We were hosted by the beautiful German-Israeli-International Dana, at the Leibniz House, a big self run student home. We held a touching concert and Kabbalat Shabbat with a group of students from different nations, including Libya, Palestine and Brazil, as well as dear Mr. Benedikt, who had attended the opening concert in Jerusalem, came with his wife and friends, one, a sitar player from India. I shared my terrible loss with the audience and Daphna dedicated a song to my father's soul. We also had a first (but not last) chance to hear Kemals lovely voice in a Rap he composed.
On the 13th we went to the towns main park, and spread out the Labyrinth in the midst of a playground for children. Their reaction was immediate: many kids, including babies, jumped on the Labyrinth and started running in circles along its path. At some point we held hands with the children and walked to the center, where we sat and some kids sang songs in German. A spontaneous street show was formed and it drew more kids as well as their parents. We sang and collected some coins from the audience, and then sat down on the Labyrinth and shared one-on-one with people who wanted to learn about us and our vision.
On Sunday May 15th, Nakba Day, commemorating the Palestinian 1948 catastrophe, we set off to Lausanne, to meet and perform together with friends from Gaza. That day we held the closing Stones of Love ceremony, during which Vered and Miriam were deeply moved, feeling the Earth responding and thanking them. We drove to Switzerland through the Black Forest and Freiburg, where a lovely and ecologically active family invited us for lunch.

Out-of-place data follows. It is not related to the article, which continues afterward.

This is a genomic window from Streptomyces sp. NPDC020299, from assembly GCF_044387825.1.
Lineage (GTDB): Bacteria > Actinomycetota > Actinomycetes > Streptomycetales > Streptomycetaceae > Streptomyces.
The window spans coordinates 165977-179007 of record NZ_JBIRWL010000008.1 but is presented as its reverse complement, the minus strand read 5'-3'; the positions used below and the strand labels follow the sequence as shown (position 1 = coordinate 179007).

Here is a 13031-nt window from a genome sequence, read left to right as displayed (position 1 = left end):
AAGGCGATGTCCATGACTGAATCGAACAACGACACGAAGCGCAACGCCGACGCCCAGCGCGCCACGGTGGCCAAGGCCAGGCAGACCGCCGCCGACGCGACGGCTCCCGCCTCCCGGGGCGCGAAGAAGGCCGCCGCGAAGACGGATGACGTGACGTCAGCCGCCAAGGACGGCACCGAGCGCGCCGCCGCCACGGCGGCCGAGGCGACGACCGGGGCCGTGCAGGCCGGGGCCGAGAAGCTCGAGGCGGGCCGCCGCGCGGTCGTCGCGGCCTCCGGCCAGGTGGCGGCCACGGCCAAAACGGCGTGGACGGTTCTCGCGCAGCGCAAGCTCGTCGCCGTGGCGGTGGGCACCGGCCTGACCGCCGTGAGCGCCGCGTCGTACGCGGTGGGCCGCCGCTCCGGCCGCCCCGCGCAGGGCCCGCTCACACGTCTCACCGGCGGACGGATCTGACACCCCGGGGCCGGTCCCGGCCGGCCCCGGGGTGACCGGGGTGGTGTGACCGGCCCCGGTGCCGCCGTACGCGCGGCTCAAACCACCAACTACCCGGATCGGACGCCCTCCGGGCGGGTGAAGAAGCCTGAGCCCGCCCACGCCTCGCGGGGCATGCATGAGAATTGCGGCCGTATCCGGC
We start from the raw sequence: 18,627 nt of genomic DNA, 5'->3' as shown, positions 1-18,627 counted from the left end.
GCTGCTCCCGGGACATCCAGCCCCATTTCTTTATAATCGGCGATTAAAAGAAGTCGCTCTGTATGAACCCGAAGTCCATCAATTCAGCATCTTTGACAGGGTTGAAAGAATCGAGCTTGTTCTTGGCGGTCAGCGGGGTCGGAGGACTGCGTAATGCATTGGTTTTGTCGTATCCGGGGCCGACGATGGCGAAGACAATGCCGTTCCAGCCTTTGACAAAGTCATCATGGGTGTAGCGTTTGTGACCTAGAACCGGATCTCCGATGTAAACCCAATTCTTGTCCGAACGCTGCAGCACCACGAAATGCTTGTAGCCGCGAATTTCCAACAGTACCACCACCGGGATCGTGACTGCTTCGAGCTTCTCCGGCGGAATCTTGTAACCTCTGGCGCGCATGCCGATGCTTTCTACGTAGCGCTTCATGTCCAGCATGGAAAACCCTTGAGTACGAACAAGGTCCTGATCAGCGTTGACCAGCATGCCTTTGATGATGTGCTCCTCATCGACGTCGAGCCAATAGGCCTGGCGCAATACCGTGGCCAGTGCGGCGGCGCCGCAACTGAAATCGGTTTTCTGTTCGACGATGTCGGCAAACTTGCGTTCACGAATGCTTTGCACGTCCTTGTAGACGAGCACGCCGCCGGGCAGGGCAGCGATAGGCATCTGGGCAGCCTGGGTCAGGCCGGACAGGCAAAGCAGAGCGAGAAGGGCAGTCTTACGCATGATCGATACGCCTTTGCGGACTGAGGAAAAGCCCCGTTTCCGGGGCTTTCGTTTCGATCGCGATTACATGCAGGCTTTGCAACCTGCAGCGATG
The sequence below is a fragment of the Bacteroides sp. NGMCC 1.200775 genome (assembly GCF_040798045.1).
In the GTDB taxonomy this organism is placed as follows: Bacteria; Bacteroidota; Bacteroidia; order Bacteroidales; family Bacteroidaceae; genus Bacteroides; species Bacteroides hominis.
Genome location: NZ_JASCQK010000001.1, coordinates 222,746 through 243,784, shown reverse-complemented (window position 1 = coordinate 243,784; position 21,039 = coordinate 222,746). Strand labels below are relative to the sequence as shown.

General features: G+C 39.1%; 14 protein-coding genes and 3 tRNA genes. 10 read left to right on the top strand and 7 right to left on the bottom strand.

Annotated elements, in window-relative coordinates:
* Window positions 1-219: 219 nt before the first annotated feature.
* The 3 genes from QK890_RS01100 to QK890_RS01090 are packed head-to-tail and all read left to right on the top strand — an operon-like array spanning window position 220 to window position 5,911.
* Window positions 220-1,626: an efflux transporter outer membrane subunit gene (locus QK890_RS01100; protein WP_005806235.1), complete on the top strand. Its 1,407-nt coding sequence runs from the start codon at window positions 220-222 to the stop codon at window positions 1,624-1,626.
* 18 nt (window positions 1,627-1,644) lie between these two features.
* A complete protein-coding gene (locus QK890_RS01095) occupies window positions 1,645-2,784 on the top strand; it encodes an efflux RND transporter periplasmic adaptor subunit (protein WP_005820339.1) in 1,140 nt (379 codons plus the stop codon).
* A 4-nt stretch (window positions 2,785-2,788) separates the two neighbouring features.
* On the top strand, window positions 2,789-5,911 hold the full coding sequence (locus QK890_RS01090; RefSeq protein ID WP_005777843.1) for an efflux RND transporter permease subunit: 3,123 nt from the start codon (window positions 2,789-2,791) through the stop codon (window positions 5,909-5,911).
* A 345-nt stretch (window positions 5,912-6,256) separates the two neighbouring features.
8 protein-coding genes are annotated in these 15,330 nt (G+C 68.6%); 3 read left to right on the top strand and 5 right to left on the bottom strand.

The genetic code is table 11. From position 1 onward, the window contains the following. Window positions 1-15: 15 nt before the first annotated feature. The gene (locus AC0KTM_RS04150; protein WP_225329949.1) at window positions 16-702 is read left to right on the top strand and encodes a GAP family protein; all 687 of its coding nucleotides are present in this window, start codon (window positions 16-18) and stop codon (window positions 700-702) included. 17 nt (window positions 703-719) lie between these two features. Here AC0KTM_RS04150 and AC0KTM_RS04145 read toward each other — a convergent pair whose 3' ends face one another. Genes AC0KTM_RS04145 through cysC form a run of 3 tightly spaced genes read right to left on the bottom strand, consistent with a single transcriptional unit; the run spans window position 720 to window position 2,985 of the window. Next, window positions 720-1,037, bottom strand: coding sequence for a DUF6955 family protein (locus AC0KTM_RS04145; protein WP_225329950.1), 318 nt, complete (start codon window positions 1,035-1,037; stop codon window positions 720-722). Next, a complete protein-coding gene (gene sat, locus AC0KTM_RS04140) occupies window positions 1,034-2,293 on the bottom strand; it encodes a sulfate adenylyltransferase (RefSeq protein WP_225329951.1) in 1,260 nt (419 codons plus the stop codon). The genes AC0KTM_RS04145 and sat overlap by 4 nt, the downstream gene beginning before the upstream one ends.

On May 16th, we came together for a sharing circle with new friends from Gaza, Syria and Iraq in the office of our Palestinian host, Awni, who lives in Lausanne. The atmosphere was very open, allowing a wide range of emotions to be expressed: hatred and love, sadness and joy, judgment and compassion, despair and hope. We then ate together a delicious home made Middle Eastern dish prepared by our hosts. The rest of the afternoon we spent getting to know each other more deeply and rehearsing for that evenings main event - the joint performance, which would include a martial arts spectacle with Muhammad, Palestines champion in Kubudo, and his friends from Gaza.